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Everyone Needs an Emergency Fund

You’re driving home from work one day, when all of a sudden, your check engine light comes on about the same time you start to notice black smoke coming from under the hood of your car. Which would describe your next course of action? A) Pop the hood and immediatly diagnose the problem. Run to the auto parts store (in this scenerio, you are an Ironman Triathlon alumni, and running five miles is no sweat) to pick up a new thingamabob needed to fix the problem. Run back to the car, and fix it with enough time to get home by dinner. B) Call your spouse or friend to come pick you up. You are concerned, but not too worried because you have some money saved up for emergencies such as this. C) Call your spouse or friend to come pick you up and try to remember if all your credit cards are maxed out because you know you have $3.75 left until your next paycheck, which you might not get if you don’t have transportation to work. Life is full of uncertainties. If you chose answer C to this question, it might be time to start thinking about starting an emergency ...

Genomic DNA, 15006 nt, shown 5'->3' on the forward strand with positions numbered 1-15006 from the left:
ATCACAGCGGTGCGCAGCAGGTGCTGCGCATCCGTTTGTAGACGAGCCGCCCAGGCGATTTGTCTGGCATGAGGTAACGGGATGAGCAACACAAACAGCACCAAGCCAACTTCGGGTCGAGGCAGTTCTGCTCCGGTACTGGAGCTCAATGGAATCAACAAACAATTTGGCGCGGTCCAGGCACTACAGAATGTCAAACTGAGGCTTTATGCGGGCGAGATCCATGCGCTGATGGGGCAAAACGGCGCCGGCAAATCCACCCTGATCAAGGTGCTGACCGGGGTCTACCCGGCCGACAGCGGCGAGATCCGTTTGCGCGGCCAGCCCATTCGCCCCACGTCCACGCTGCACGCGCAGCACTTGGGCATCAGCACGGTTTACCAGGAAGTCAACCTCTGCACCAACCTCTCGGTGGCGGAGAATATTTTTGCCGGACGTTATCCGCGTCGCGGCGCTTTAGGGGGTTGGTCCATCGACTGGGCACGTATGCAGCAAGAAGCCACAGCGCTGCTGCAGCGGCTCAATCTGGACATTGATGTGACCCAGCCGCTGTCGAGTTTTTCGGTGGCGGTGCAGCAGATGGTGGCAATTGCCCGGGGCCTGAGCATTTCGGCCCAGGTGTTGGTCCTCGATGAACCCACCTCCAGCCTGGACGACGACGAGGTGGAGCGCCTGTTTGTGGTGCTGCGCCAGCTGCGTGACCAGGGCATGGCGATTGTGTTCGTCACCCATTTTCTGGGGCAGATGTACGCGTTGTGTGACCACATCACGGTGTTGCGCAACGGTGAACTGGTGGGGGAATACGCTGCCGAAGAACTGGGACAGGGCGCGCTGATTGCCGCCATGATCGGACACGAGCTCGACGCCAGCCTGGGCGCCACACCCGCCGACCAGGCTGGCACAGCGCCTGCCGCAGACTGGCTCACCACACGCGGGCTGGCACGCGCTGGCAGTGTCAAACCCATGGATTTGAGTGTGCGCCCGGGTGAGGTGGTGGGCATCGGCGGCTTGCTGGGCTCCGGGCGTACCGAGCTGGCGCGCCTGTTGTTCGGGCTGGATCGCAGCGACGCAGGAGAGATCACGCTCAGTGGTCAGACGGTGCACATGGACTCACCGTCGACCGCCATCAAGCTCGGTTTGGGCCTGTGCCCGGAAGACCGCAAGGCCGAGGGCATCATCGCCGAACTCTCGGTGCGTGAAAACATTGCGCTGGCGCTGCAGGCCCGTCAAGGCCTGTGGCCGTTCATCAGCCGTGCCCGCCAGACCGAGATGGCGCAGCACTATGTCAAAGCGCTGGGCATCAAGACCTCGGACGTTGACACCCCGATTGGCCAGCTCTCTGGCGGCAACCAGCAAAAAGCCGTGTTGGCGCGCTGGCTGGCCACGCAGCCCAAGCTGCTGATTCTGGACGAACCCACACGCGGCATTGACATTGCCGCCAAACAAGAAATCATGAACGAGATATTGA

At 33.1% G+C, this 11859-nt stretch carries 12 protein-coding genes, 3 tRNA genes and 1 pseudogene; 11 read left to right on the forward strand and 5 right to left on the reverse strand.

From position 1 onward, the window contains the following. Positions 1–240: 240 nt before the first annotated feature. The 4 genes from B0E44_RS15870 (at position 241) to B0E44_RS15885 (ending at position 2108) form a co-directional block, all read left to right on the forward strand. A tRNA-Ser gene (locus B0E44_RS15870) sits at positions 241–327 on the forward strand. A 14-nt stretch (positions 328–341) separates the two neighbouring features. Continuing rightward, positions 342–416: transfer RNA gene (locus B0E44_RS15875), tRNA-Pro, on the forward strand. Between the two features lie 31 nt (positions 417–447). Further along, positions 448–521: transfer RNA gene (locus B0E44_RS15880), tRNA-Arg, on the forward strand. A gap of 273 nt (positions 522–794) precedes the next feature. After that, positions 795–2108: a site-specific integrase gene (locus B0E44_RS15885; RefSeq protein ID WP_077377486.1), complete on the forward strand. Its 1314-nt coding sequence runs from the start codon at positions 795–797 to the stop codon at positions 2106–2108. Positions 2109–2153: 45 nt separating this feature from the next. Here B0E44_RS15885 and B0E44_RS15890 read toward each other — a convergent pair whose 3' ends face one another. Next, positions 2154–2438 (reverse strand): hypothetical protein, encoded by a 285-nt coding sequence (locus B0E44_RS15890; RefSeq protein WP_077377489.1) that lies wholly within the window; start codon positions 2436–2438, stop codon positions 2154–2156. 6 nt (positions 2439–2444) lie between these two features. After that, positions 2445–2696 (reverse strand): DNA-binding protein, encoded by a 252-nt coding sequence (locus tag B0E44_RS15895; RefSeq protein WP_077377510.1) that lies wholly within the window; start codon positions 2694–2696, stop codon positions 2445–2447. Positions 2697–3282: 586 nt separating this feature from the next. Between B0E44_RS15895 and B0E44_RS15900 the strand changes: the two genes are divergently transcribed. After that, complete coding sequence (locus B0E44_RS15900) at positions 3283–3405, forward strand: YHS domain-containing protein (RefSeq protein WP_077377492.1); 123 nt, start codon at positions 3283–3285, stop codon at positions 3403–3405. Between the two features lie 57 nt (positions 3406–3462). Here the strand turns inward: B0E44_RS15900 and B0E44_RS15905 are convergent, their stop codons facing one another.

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Moving from Employed to Self Employed, What Am I Forgetting?

being self employed

I have owned my business for the past 10+ years, which makes me essentially self employed (and about half crazy )  However, I have been a w-2 employee as far as salary and witholdings. I walked into an established business that had employees who did most of the book work. Deposits went through the corporation, and expenses were paid before I saw a dime.  At the end of the year I will be selling my business that has provided a huge safety net for the last decade. I will be my own corporation without  a book keeper to figure things out for me unless I want to spend the extra money to hire one. I’m hoping my experience is enough to make the right financial decisions to avoid any huge mistakes. This is my list for going from employed to self employed. Am I forgetting anything? Salary On paper my income should be higher than the salary I have been paying myself. I have three jobs lined up. One with the government, one as employee for the new buyer of my business, and one with another optometry office. At my old office, I will still be a w-2 employee, but the other two jobs are ...